why emma swan can be hbic and still be allowed to cry, or: stfu
So I clicked on this review today and I got as far as
I’m talking of course about the disgusting scene where Emma Swan, our strong, independent heroine, BROKE DOWN IN TEARS over Neal.
and then I near about lost my fucking shit.
Yep. She’s the Avatar; she has access to political power and has more social influence than any other due to her status as a powerful bender.
Social disparities are different in the Avatarverse. In this universe we have people of colour, queer people, the disabled, etc. at a social disadvantage; in that of the Legend of Korra, however, to be a non-bender is to be at a disadvantage. Being a bender grants you enough privileges as is, but to be the Avatar—the bender of the four elements—is to be a god in the eyes of the general public. So far, we have seen that Korra has abused her privileges quite frequently, as many people of excessive privilege are wont to do. She is narrow-minded and cannot grasp the concept that there is inequality in Republic City, despite never experiencing the plight of being a non-bender. She bursts into closed political meetings without prior notice and is opinionated for someone who is severely misinformed. She is convinced that her views of non-bender oppression are more valid than those of actual non-benders and she never questions just why only elite metal benders are cops or why pro-bending is a sport just for benders; it is all normal to her. How dare Equalists try and shake things up for her? This is what’s natural, isn’t it? Maybe non-benders shouldn’t be damned sensitive about everything!
It’s sad because Korra could have been more; she could have been understanding or constructive. The narrative could have challenged her views, engaged her to change her deleterious perspective. Instead, she was encouraged and her bias was reinforced by the end of Book 1 when she gets her powers back, plus the Avatar State and the bonus of reestablishing the status quo of bender supremacy.
But, you know, as a “wise and noble hobo” said, benders and non-benders can “harmoniously co-exist” to dispel the notion of oppression in Republic City. After all, if you “just don’t talk about it” it’ll go away. Which is…you know, simply ingenious, quite frankly.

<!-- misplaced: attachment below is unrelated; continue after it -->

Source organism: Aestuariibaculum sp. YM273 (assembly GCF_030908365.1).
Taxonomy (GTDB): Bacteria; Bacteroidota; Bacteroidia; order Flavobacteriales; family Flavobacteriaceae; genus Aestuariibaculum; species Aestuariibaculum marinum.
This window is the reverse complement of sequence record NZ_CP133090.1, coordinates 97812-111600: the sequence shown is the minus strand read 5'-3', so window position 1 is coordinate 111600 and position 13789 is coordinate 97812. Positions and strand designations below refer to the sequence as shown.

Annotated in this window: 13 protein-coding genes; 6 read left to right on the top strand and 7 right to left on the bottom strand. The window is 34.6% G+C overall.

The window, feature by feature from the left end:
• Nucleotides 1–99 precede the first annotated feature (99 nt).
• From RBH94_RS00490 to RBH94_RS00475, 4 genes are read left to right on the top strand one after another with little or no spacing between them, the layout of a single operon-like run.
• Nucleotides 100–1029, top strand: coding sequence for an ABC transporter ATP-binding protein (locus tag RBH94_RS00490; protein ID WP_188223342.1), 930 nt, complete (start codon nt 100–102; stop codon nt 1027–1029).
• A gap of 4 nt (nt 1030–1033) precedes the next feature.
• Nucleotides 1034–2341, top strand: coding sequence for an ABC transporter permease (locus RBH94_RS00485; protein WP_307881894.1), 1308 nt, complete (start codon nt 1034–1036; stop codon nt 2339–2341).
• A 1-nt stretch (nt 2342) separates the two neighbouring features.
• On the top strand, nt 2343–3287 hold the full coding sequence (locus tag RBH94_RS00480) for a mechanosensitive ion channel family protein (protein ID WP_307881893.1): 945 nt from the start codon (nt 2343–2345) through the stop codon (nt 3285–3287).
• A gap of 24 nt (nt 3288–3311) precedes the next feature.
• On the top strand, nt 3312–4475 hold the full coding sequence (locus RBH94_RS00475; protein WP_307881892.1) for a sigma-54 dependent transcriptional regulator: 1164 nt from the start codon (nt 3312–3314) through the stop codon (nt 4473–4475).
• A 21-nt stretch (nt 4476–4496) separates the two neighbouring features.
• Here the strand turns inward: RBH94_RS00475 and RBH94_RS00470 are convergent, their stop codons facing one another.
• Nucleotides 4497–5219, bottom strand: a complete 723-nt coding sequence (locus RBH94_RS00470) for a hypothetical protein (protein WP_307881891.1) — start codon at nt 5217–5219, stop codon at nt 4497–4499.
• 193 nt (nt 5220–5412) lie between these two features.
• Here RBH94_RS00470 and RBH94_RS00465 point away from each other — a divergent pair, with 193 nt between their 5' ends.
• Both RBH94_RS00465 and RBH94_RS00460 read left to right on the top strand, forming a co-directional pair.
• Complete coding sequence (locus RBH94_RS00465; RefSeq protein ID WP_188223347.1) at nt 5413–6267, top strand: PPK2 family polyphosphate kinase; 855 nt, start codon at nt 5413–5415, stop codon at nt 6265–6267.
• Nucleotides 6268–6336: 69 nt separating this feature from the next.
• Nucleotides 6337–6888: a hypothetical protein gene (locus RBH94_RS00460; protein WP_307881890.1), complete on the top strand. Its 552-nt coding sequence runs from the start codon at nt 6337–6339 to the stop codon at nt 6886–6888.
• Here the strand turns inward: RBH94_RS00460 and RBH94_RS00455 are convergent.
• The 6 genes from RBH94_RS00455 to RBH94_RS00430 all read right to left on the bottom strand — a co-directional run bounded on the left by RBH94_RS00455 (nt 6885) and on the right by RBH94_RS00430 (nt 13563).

Potential vs. reality: aka, what we should have gotten vs. what we got.
I’m not talking about peoples’ headcanons or anything. I’m talking about a lot of the themes and plotlines that were introduced way, way back in episodes 1-4 that never came to fruition because suddenly everything started to focus on being DRAMATIC and ROMANCE ISSUES. Like the Equalist plotline was interesting to a point, but they didn’t really do anything with it? It should have been the key to Korra realizing that not all things are black and white, good and evil, because let’s face it, the non-benders had every right to be mad and do something about their plight, but they were not being listened to by the people in power (benders) and were starting to get very drastic with their measures. Also, while that was happening, she should have been learning Airbending philosophies that would help her solve the crisis, and get slightly more in touch with her spiritual side. (That way the ending would be finite, but also be slightly open…and would have been an excellent lead-in to Book 2: Spirits) Buuuut that was thrown away for….whatever the deal with Tarrlok and Noatak was. lbh, it was interesting, but it came right the fuck out of nowhere and was really unnecessary because it bogged the plot down with MORE backstory and explaining at a point when we should have been past most of that. Oh, and it made the whole thing more about them than Korra. >:/
Basically, we get introduced to things that would make for some GREAT storytelling or character arcs for our main characters (Korra, Mako, Asami, Bolin), but these elements get shafted in favor of stupid, trivial things. Book 1: Air for Korra should have been, thematically, the exact opposite of what Book 2: Earth was for Aang. That’s what was implied in the first 3-4 episodes, but it fell away quickly. Book 1 barely involved any airbending-related things at all! And we’re getting this same pattern with Book 2: Spirits. There isn’t much focus on the main subject of the season, and things that could have been tied in to what happened last season just…aren’t. The new characters should be here to help tell KORRA’S journey, not take the spotlight away from her, but they also should be more compelling and thought-out than they obviously are.
So again….potential vs. reality. There was so much potential to craft an amazing storytelling piece that teaches lessons, utilizes themes, and explores some fascinating characters/plots, but the reality is, this was never the plan. The plan was simply to forgo those things to make something “cool” and “edgy” that older fans were supposed to relate to more than the old series….and unfortunately, those things they lost were exactly why the older fans connected so well with ATLA in the first place. And that is what disappoints me the most.